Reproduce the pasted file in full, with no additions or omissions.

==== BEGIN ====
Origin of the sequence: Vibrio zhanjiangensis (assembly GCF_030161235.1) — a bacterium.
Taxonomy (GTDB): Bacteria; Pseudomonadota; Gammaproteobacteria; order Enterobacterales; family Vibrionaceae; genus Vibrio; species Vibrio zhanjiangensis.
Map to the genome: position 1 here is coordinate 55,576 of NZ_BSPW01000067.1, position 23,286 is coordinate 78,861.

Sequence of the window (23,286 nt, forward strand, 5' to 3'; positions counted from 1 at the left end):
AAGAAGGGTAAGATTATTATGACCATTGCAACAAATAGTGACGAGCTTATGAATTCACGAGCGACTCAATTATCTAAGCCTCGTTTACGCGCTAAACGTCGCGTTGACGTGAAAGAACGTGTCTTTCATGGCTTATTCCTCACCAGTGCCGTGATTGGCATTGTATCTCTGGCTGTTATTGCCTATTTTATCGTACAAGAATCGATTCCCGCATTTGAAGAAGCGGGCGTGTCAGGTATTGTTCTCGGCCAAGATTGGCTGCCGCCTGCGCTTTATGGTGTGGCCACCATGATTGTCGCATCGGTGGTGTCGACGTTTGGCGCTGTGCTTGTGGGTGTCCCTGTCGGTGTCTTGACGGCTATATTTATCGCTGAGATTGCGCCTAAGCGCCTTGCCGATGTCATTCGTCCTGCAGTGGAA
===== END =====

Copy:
Origin of the sequence: Vibrio zhanjiangensis (assembly GCF_030161235.1) — a bacterium.
Taxonomy (GTDB): Bacteria; Pseudomonadota; Gammaproteobacteria; order Enterobacterales; family Vibrionaceae; genus Vibrio; species Vibrio zhanjiangensis.
Map to the genome: position 1 here is coordinate 55,576 of NZ_BSPW01000067.1, position 23,286 is coordinate 78,861.

Sequence of the window (23,286 nt, forward strand, 5' to 3'; positions counted from 1 at the left end):
AAGAAGGGTAAGATTATTATGACCATTGCAACAAATAGTGACGAGCTTATGAATTCACGAGCGACTCAATTATCTAAGCCTCGTTTACGCGCTAAACGTCGCGTTGACGTGAAAGAACGTGTCTTTCATGGCTTATTCCTCACCAGTGCCGTGATTGGCATTGTATCTCTGGCTGTTATTGCCTATTTTATCGTACAAGAATCGATTCCCGCATTTGAAGAAGCGGGCGTGTCAGGTATTGTTCTCGGCCAAGATTGGCTGCCGCCTGCGCTTTATGGTGTGGCCACCATGATTGTCGCATCGGTGGTGTCGACGTTTGGCGCTGTGCTTGTGGGTGTCCCTGTCGGTGTCTTGACGGCTATATTTATCGCTGAGATTGCGCCTAAGCGCCTTGCCGATGTCATTCGTCCTGCAGTGGAA